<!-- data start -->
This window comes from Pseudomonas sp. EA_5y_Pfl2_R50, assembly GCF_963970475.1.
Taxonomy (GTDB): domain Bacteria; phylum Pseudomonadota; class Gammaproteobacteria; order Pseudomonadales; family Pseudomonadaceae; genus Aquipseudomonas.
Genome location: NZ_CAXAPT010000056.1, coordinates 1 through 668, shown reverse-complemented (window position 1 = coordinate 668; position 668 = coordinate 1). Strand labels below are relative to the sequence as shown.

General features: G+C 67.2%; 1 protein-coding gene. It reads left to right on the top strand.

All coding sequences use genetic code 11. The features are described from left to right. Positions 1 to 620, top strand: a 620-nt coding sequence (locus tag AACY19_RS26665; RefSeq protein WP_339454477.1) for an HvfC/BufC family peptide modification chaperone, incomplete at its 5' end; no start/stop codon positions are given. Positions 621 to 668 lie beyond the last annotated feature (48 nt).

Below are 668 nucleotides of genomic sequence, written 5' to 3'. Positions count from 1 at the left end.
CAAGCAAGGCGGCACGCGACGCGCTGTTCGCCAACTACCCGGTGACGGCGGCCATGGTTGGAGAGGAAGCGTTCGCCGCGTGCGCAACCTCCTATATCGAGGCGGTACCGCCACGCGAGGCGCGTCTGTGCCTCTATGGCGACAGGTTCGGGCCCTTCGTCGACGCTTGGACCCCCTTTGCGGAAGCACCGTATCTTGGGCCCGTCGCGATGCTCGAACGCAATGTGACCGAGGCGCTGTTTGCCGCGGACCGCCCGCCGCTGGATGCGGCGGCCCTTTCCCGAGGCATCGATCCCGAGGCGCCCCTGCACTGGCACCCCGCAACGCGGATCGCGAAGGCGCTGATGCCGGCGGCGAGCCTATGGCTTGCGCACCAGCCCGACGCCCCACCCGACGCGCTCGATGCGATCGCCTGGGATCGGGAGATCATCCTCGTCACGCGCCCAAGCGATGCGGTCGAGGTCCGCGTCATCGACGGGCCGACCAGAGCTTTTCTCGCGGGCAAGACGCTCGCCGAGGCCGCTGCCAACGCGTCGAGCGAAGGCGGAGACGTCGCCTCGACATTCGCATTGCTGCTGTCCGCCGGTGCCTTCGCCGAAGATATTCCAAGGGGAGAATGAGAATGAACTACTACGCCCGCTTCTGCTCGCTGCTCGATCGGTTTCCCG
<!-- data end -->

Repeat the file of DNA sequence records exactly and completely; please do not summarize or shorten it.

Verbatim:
This window comes from Pseudomonas sp. EA_5y_Pfl2_R50, assembly GCF_963970475.1.
Taxonomy (GTDB): domain Bacteria; phylum Pseudomonadota; class Gammaproteobacteria; order Pseudomonadales; family Pseudomonadaceae; genus Aquipseudomonas.
Genome location: NZ_CAXAPT010000056.1, coordinates 1 through 668, shown reverse-complemented (window position 1 = coordinate 668; position 668 = coordinate 1). Strand labels below are relative to the sequence as shown.

General features: G+C 67.2%; 1 protein-coding gene. It reads left to right on the top strand.

All coding sequences use genetic code 11. The features are described from left to right. Positions 1 to 620, top strand: a 620-nt coding sequence (locus tag AACY19_RS26665; RefSeq protein WP_339454477.1) for an HvfC/BufC family peptide modification chaperone, incomplete at its 5' end; no start/stop codon positions are given. Positions 621 to 668 lie beyond the last annotated feature (48 nt).

Below are 668 nucleotides of genomic sequence, written 5' to 3'. Positions count from 1 at the left end.
CAAGCAAGGCGGCACGCGACGCGCTGTTCGCCAACTACCCGGTGACGGCGGCCATGGTTGGAGAGGAAGCGTTCGCCGCGTGCGCAACCTCCTATATCGAGGCGGTACCGCCACGCGAGGCGCGTCTGTGCCTCTATGGCGACAGGTTCGGGCCCTTCGTCGACGCTTGGACCCCCTTTGCGGAAGCACCGTATCTTGGGCCCGTCGCGATGCTCGAACGCAATGTGACCGAGGCGCTGTTTGCCGCGGACCGCCCGCCGCTGGATGCGGCGGCCCTTTCCCGAGGCATCGATCCCGAGGCGCCCCTGCACTGGCACCCCGCAACGCGGATCGCGAAGGCGCTGATGCCGGCGGCGAGCCTATGGCTTGCGCACCAGCCCGACGCCCCACCCGACGCGCTCGATGCGATCGCCTGGGATCGGGAGATCATCCTCGTCACGCGCCCAAGCGATGCGGTCGAGGTCCGCGTCATCGACGGGCCGACCAGAGCTTTTCTCGCGGGCAAGACGCTCGCCGAGGCCGCTGCCAACGCGTCGAGCGAAGGCGGAGACGTCGCCTCGACATTCGCATTGCTGCTGTCCGCCGGTGCCTTCGCCGAAGATATTCCAAGGGGAGAATGAGAATGAACTACTACGCCCGCTTCTGCTCGCTGCTCGATCGGTTTCCCG